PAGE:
Why this Blog Exists

To make the case for expanding the Park Slope Historic District

Friday, February 20, 2009

George Keller, Builder

One often finds new building permits listed separately in the Brooklyn Daily Eagle, for buildings that were constructed at the same time as part of a group.

Consider the following pair of listings, from April 29, 1892, for two buildings at the northwest corner of 8th Avenue and 11th Street in Park Slope, just outside the current historic district boundaries:

Brooklyn Daily Eagle, April 29, 1892, p. 2 ("New Buildings and Real Estate")

One expects to find two buildings occupying this corner today. But when one consults the Park Slope Civic Council's comprehensive neighborhood photo database, one finds what appears to be only a single building occupying the site:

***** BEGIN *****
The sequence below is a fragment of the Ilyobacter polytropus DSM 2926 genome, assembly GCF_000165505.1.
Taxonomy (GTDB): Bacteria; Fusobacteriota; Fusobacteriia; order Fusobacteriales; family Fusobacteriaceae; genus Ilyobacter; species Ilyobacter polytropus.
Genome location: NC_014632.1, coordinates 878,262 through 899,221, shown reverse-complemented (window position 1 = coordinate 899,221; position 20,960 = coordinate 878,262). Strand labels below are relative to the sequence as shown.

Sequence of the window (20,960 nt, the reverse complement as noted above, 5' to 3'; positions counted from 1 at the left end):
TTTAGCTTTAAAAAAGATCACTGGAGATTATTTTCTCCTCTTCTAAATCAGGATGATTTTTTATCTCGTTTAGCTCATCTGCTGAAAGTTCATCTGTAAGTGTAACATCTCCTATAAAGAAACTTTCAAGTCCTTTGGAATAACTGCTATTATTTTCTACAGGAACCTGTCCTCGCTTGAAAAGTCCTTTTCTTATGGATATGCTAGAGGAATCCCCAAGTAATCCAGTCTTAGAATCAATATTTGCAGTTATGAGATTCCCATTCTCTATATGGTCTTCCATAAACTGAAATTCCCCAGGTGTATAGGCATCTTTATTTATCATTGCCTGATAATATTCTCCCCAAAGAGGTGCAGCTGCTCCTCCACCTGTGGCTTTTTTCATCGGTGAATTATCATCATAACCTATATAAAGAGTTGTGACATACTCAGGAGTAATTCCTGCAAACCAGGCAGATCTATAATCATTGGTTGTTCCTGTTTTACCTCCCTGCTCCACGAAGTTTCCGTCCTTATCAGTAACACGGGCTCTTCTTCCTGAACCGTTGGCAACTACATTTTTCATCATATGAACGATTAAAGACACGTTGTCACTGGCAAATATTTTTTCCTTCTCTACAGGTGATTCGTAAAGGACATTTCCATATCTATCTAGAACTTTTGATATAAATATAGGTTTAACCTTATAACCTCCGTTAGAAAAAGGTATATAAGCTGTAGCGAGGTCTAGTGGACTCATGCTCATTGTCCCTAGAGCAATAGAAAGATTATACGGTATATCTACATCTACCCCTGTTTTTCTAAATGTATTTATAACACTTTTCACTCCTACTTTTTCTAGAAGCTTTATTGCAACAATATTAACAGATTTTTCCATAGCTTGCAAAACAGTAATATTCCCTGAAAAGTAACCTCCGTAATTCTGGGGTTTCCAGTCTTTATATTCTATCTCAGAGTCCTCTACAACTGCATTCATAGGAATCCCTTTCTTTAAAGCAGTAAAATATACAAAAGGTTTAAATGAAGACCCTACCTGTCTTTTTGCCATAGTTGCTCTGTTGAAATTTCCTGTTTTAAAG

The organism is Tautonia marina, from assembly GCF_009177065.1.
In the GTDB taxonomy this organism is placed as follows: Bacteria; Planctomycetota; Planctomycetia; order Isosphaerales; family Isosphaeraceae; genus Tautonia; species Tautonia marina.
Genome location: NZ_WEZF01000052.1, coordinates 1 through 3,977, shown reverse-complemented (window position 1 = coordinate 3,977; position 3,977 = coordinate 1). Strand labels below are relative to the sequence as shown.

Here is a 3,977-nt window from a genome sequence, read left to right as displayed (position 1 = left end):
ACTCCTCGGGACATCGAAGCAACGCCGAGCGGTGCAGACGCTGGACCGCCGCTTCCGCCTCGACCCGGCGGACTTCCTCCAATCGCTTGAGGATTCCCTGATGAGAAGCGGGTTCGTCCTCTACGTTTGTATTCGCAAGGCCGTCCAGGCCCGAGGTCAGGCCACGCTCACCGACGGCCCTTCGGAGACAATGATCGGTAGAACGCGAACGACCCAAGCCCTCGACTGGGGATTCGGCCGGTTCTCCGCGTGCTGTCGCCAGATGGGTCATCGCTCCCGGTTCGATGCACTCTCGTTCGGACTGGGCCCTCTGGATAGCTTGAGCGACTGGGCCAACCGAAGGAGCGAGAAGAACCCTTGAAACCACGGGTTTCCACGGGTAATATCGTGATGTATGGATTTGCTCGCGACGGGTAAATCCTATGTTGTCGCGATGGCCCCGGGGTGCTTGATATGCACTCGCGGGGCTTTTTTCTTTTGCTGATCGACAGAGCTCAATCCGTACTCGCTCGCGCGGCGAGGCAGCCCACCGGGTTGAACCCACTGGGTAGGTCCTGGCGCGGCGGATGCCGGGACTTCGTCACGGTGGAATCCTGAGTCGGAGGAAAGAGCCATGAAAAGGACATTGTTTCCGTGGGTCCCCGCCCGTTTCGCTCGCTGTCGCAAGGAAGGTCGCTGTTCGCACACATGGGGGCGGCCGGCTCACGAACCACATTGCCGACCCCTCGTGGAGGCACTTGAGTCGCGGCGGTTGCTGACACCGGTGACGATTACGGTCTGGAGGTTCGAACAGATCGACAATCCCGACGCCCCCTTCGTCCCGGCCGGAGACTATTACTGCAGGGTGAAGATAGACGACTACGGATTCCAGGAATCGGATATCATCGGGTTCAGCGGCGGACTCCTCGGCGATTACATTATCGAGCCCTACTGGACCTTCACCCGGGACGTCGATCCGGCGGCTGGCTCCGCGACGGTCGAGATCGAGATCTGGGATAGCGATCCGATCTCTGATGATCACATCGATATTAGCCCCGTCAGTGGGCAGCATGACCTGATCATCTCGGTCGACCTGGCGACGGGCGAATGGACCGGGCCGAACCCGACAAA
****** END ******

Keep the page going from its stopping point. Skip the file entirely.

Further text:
569 11th Street - unprotected

Appearances can be deceiving, however. From the perspective of the Department of Buildings, these are two structures. As described in the building permits, this is actually a 17'-wide building containing four "flats", on the left (with a separate entrance under the fire escape), and a 20'-wide mixed-use building (three flats over ground-floor shop) on the corner. The corner building has one entrance to the ground-floor shop, and another entrance, on the 8th Avenue side, to the flats above, a typical configuration for a mixed-use building of this vintage.

The buildings, erected by George Keller in 1892, appear to be in original condition, including the cast-iron pilasters surrounding the store entrance, and the decorative brackets below the wonderful projecting bay above:

The date of construction, 1892, can be seen peeking from the cornice on the 8th Avenue side:

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